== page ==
update deskIsrael at War

Mourner’s wreath sent to hostage’s family; police suspect Iran

The police are investigating an incident in which a mourner's wreath was sent to the family of IDF soldier Liri Albag, who was kidnapped by Hamas on Oct. 7.

Liri Albag. Photo: Courtesy of the Hostages and Missing Families Forum.
Liri Albag. Photo: Courtesy of the Hostages and Missing Families Forum.

The Israel Security Agency (Shin Bet) announced on Sunday that a mourner’s wreath left outside the door of Hamas hostage Liri Albag’s family was the work of “Iranian elements.” Police have opened an investigation into the incident.

The wreath was delivered to her family’s home in Moshav Yarhiv in central Israel. It included the inscription, “May her memory be blessed. The country is the most important.”

Albag, 19, was captured from the Nahal Oz Base on the Gaza border on Oct. 7. She is still presumed to be alive, particularly following a Daily Mail report late last month stating that Israeli forces had found traces of her DNA in Gaza.

“Upon receipt of the complaint, it [the wreath] was sent for examination by professionals in the Investigations and Intelligence Division, together with the management of initial investigations of the Central District’s online crime unit,” said the Israel Police on Sunday.

Liri’s sister Roni told the Walla! news site, “On Friday, the security officer of the moshav saw it, took it straight to the police so that we wouldn’t see it and filed a complaint.

“I cried hysterically. How in the world are there people who would dare to send a mourner’s wreath to the family, when we know she is alive? I have no words. It’s shocking and makes me sick.”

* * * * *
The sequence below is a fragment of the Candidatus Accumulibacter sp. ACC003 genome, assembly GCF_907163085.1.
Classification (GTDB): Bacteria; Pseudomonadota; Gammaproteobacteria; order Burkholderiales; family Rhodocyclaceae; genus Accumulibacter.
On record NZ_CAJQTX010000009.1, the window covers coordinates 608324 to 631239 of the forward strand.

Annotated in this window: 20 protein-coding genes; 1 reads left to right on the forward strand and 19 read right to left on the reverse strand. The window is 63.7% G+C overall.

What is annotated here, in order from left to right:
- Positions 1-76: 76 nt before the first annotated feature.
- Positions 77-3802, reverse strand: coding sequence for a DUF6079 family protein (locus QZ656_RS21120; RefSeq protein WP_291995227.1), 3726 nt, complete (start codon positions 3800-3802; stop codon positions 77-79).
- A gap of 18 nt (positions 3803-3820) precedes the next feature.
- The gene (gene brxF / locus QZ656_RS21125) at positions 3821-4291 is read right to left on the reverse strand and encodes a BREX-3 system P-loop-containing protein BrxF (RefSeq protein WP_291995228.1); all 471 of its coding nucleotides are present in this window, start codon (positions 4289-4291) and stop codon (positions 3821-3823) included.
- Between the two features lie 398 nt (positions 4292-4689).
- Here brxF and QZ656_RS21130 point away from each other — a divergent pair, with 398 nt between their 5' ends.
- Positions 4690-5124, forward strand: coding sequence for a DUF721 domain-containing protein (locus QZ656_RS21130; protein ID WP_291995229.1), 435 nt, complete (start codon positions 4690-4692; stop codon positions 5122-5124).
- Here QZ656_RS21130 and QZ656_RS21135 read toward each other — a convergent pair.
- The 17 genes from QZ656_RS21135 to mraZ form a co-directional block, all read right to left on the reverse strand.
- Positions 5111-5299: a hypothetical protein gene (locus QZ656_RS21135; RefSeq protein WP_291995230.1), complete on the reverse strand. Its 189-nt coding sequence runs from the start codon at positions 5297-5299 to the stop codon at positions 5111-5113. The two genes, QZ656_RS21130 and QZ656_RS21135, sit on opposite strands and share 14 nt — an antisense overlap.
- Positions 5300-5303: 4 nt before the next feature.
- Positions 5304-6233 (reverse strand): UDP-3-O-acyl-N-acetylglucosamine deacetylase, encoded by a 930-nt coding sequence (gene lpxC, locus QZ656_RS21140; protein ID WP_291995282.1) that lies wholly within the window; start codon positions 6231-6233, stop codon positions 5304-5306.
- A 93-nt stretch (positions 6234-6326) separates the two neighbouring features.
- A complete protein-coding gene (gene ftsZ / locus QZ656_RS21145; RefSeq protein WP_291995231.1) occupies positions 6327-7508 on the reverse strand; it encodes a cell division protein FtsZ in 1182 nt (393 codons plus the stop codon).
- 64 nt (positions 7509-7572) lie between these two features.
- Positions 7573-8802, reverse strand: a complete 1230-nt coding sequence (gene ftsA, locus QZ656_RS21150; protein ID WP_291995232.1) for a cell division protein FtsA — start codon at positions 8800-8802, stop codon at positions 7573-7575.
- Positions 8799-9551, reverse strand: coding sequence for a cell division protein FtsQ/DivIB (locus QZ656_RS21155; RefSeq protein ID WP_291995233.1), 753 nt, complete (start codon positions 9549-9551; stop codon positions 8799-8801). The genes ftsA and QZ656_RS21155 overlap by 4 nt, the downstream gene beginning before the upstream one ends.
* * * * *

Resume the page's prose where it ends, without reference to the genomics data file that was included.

The suspicion of Iranian involvement is of a piece with similar reports regarding Iranian activity against Israel post-Oct. 7.

A February report by Reichman University’s International Institute for Counter-Terrorism found that since Oct. 7, Israel has been the target of a sophisticated digital disinformation network using techniques “inspired by previous Iranian campaigns.”

Researchers uncovered a network of false accounts designed to conduct espionage and sow mass disinformation, according to the report.

“Particularly on Instagram, Israeli pages have been inundated with comments in broken Hebrew, vehemently criticizing the government,” the report said.

“Unlike usual low-effort fake accounts, these accounts meticulously mimic young Israelis. They stand out due to the extraordinary lengths taken to ensure their authenticity, from unique narratives to the content they produce to their seemingly authentic interactions.

“This not only serves the purpose of convincing the average user of the authenticity of the person behind the username, but it also aims to evade the algorithm’s detection as inauthentic,” it added.

In January, the Shin Bet revealed that an Iranian network was seeking to recruit Israelis through social media for intelligence gathering about Israeli security officials.

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